Fire Safety in Racing Vehicles
Since the automobile was first invented, drivers have been racing to see who’s a better driver and whose vehicle is the fastest. As vehicles have become faster, the danger to drivers, crew and spectators has increased.
One of these ever-present dangers is fire.
In the early days of motorsport, drivers would race vehicles with little to no protection. Formula 1 was officially classified in 1946 and safety seemed to be the last thing on people’s minds. Vehicles in the 40s did not carry fire extinguishers, due to reluctance to add weight, and drivers wore everyday clothing. Crew safety was at a minimum, resulting in even minor fires getting out of control. Fuel tanks within vehicles were simply panels of aluminium riveted and sealed together, prone to rupturing in a crash and the valves would leak fuel if the vehicle rolled.
When the first fire protection measures were finally introduced in the 60s, they were minimal. The first of which were manual fire extinguisher systems which needed to be engaged by the driver – something rarely done after a disorienting crash.
However in 1975, in an effort to protect drivers, the first fire proof suits were introduced. Modern day Nomex suits can withstand temperatures of 850 degrees C for up to 11 seconds. To put that in real terms - lava burns at between 750 and 1000 degress C.
Today, motor racing’s primary concern is, quite rightly, the safety of the drivers and other persons around a race track. No changes to the sports are considered without first considering the safety implications and dangers to drivers, spectators and track personnel. Racing has evolved hugely since its inception, with new safety procedures and methods being implemented.
Modern racing vehicles have automatic internal fire extinguishers which will fill the cockpit and engine bay and extinguish any fires and are mandatory requirements in many of the racing sports. These extinguishers are triggered when the system senses a fire within the vehicle, often well before it gets out of hand and before the driver realises there could be a problem.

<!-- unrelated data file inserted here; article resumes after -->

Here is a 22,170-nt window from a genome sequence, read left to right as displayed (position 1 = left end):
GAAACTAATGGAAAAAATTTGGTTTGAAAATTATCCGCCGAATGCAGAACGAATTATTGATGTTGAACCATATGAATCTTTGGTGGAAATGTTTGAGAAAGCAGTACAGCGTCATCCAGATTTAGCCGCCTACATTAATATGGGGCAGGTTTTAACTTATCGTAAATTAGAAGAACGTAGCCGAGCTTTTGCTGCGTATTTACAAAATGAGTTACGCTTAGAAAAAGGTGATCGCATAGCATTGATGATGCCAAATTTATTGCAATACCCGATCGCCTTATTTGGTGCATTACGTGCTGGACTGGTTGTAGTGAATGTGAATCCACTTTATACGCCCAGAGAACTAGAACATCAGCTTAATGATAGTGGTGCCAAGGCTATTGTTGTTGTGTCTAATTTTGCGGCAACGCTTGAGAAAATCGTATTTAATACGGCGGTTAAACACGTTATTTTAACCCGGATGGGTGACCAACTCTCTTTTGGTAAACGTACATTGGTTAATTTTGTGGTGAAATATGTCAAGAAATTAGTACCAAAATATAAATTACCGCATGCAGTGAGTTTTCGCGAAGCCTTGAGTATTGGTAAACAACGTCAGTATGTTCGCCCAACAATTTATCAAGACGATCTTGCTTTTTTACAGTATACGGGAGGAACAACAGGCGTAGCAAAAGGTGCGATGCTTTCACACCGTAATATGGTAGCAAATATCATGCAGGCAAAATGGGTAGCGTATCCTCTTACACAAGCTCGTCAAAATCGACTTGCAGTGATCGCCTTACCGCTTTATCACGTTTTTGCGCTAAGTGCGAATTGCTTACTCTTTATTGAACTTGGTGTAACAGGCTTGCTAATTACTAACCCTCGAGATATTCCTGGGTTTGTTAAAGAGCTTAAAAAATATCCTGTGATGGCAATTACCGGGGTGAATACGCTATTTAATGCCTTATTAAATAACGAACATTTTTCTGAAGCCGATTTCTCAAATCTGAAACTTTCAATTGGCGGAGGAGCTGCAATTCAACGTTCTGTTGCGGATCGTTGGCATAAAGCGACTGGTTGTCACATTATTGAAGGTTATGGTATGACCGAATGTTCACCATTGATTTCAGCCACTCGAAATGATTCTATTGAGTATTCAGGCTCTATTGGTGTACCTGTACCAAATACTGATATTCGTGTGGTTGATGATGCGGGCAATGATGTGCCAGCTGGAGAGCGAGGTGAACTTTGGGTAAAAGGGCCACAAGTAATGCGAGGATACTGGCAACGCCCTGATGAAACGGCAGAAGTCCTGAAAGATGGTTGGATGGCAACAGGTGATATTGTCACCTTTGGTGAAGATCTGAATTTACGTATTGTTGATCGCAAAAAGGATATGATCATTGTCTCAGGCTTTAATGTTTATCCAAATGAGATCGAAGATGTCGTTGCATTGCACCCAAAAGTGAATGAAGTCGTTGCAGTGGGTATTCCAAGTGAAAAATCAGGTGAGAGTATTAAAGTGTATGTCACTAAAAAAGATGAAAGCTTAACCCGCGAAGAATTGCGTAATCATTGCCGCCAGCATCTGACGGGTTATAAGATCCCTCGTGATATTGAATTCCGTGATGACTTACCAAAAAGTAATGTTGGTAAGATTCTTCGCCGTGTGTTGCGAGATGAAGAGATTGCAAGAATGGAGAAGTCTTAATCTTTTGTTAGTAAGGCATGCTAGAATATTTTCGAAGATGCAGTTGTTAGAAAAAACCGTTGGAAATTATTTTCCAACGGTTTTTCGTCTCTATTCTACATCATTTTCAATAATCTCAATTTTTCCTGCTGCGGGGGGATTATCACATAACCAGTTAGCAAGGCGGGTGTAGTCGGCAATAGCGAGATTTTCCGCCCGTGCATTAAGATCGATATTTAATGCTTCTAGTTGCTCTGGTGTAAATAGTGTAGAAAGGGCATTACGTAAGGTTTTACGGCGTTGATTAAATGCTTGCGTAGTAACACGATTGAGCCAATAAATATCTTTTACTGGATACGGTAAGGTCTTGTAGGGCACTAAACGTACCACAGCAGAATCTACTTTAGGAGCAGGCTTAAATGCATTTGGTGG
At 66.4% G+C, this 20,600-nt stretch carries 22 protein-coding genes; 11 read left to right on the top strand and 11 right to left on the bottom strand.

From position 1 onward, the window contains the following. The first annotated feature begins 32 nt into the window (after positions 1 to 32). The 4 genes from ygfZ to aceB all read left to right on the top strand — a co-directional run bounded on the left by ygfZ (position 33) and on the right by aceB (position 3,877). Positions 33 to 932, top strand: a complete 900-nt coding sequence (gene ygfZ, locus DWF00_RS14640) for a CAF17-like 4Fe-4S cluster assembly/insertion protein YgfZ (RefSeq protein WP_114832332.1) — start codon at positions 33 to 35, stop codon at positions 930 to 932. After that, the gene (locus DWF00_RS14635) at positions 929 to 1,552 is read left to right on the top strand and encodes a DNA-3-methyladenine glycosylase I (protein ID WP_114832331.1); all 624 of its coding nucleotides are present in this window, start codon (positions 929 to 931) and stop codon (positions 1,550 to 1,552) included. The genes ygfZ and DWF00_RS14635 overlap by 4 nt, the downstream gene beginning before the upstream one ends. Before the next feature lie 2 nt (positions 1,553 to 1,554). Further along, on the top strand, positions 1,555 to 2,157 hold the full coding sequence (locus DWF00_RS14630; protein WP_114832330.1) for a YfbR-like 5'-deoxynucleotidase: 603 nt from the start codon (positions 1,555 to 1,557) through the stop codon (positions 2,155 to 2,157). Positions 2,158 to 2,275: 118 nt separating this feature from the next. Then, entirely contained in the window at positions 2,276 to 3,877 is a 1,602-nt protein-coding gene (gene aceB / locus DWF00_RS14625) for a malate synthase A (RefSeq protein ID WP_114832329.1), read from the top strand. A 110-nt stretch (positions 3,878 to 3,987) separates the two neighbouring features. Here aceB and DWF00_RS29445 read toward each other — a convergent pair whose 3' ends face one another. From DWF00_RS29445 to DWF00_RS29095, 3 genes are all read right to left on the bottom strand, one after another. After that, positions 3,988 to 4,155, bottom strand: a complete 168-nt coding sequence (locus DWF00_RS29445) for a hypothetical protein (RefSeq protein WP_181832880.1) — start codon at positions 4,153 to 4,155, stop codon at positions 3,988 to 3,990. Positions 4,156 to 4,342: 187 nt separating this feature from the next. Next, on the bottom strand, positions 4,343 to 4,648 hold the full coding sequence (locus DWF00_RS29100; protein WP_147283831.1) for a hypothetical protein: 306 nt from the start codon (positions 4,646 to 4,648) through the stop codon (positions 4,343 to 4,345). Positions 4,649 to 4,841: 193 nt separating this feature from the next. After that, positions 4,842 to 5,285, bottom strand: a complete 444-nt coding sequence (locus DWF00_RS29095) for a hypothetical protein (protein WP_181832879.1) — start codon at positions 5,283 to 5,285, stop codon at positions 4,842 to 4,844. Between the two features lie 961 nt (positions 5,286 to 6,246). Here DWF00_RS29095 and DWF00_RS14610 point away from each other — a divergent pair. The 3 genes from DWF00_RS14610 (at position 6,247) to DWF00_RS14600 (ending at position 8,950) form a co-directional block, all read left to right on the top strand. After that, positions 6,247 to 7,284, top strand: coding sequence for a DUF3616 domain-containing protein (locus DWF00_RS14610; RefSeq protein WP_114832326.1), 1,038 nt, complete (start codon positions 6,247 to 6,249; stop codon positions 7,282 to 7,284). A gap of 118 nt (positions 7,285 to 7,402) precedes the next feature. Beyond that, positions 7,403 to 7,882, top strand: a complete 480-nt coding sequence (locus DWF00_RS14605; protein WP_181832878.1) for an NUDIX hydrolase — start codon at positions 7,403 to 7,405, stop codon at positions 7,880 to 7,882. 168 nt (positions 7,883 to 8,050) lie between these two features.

Fuel management has evolved too. Motor sports now require the use of fuel cells, rather than fuel tanks. Originally, fuel tanks were precisely as you might find them in an average car, simply metal or plastic boxes which hold the fuel. Modern racing fuel cells are externally similar, however inside the box is a flexible yet strong bag which holds the fuel. This prevents it from leaking, even if the box splits. The fuel cells are also filled with special foam, which prevents sloshing and limits the flow of fuel in the unlikely even a leak should occur. Emergency fuel cut-off valves are also now located inside and outside the cockpit, as well as electrical shut offs to ensure that fuel does not leak and get ignited.
Look around a modern race course and you will see endless fire safety devices, no matter where you look. Fire safety vehicles are on constant standby and every single member of staff is never more than a stone’s throw from an extinguisher. It’s diligence like this that helps avoid disaster when accidents happen, such as in the Williams pit fire in 2012, caused by an electrical issue from a recently crashed vehicle. Due to the diligence and training of staff in the safety measures, and fire extinguishers supplied by Red Box Fire Control, potent significant injury and property damage was avoided.